WARNE: Twins Prospect Kiriloff Out For the Year

WARNE: Twins Prospect Kiriloff Out For the Year

Written By Brandon Warne (ColdOmaha.com)
Photo Credit: Brian Curski

News broke early Wednesday morning that Minnesota Twins outfield prospect Alex Kirilloff would miss the entire 2017 season with Tommy John surgery. Mike Berardino of the St. Paul Pioneer Press was the first to confirm the details, including that Kirilloff — the Twins’ first-round pick in 2016 — would undergo the operation on March 8.

Like Sano, Kirilloff will undergo the procedure at the hands of Dr. David Altchek on the Upper East Side in New York City.

It’s a particularly dreadful anniversary for the Twins, who announced on March 1, 2014 that Miguel Sano would miss the entire season when he too was undergoing the same procedure. That was over the same winter/spring that Terry Ryan was diagnosed with cancer as well, as interim GM Rob Antony made the Sano announcement.

The situations aren’t entirely analogous, however. After all, there are the obvious physical differences. Sano is listed at 6-foot-4 and 260 lbs. while Kirilloff is two inches shorter while ceding 65 lbs. to the third baseman. There is position as well to consider, as Kirilloff played mostly right field last season while Sano was then and is again today a third baseman. Kirilloff is also just 19 years old, having turned 19 on Nov. 9. He’s got just 55 professional games under his belt. When Sano went under the knife, he had already played 67 games at Double-A and was perhaps on the cusp of being ready to break through to the big leagues. Sano missed his age-21 season, while Kirilloff hasn’t even played at A ball yet.  

In that sense, it’s hard to know what a year off will do. Arguments can be made either way; development is important at any age, but is it more important when a player is on the cusp of the big leagues or at a young age? It’s hard to say, and if Kirilloff doesn’t reach his potential, it’s not necessarily going to be as easy as pointing back to missing this season.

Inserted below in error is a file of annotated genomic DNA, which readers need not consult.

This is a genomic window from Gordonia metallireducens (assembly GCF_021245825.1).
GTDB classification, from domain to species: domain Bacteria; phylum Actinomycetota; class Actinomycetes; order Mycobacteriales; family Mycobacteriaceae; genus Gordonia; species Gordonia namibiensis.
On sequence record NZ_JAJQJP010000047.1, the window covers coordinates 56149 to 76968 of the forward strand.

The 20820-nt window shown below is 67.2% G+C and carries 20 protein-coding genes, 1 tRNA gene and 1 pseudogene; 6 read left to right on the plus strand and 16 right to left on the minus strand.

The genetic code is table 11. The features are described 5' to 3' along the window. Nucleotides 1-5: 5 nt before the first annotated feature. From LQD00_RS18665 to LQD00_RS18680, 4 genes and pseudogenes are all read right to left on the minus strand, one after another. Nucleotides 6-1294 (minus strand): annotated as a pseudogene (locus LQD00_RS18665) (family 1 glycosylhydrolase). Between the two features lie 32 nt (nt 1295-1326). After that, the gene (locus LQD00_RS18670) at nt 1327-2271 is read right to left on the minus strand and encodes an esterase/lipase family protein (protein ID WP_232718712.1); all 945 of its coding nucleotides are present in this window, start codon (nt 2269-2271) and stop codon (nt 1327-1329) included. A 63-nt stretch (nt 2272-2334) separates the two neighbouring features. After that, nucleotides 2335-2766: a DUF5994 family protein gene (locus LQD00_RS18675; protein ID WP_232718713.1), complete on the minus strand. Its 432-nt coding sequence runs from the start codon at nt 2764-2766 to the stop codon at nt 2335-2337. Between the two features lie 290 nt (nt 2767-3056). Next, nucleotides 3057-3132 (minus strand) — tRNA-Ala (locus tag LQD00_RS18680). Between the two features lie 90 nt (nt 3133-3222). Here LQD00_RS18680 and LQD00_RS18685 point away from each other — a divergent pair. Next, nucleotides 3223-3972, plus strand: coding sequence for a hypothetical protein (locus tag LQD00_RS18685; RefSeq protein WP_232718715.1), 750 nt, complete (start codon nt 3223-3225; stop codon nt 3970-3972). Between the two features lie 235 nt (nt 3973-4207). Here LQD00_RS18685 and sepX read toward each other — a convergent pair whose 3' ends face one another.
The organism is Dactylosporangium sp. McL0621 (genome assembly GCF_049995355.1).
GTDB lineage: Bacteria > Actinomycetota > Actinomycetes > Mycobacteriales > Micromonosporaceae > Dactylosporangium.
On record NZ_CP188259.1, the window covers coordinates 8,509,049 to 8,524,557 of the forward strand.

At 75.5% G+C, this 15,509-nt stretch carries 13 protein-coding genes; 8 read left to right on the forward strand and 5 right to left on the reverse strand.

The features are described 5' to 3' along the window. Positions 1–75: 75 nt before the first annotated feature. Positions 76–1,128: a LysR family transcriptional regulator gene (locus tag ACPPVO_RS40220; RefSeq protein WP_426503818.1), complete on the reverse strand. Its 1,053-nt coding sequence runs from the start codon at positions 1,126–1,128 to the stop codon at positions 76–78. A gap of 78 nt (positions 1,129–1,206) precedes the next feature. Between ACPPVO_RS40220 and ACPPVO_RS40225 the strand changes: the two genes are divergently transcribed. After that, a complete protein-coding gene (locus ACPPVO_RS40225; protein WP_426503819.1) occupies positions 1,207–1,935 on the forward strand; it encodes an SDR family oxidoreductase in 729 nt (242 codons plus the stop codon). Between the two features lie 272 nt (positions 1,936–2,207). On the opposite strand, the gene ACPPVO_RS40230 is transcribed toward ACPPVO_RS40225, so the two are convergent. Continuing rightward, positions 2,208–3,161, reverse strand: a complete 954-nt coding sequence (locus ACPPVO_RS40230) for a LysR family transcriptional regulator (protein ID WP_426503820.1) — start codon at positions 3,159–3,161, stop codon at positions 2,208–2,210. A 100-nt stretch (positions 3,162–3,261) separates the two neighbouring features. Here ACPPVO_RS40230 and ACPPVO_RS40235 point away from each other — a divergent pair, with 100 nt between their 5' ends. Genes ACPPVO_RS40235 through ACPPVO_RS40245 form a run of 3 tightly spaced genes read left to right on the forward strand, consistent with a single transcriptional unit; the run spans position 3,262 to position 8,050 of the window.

Another interesting parallel is current Twins right fielder Max Kepler. Kepler came down with an elbow injury in 2013 but opted not to undergo surgery. And while it’s unclear how the extent of his injury compares to Kirilloff’s, he was able to return to the field before midseason to play at Low-A Cedar Rapids as a 20-year-old. That’s not terribly different from where Kirilloff is in terms of age or development. Kirilloff spent his summer at Elizabethton after signing, which is where Kepler was immediately prior to joining the Kernels.

Again, no two situations are going to be analogous, but it did take Kepler some time to get his swing rounded into form before he won the Southern League MVP in 2015. Now whether that was just his developmental curve or the extent of his recovery plus hammering off rust due to missed time — he had hammered the Appalachian League with a .925 OPS the season before — is uncertain. But at the very least it should tell us that the future is still plenty bright for Kirilloff, who was No. 97 on Keith Law’s top-100 prospects this spring.  


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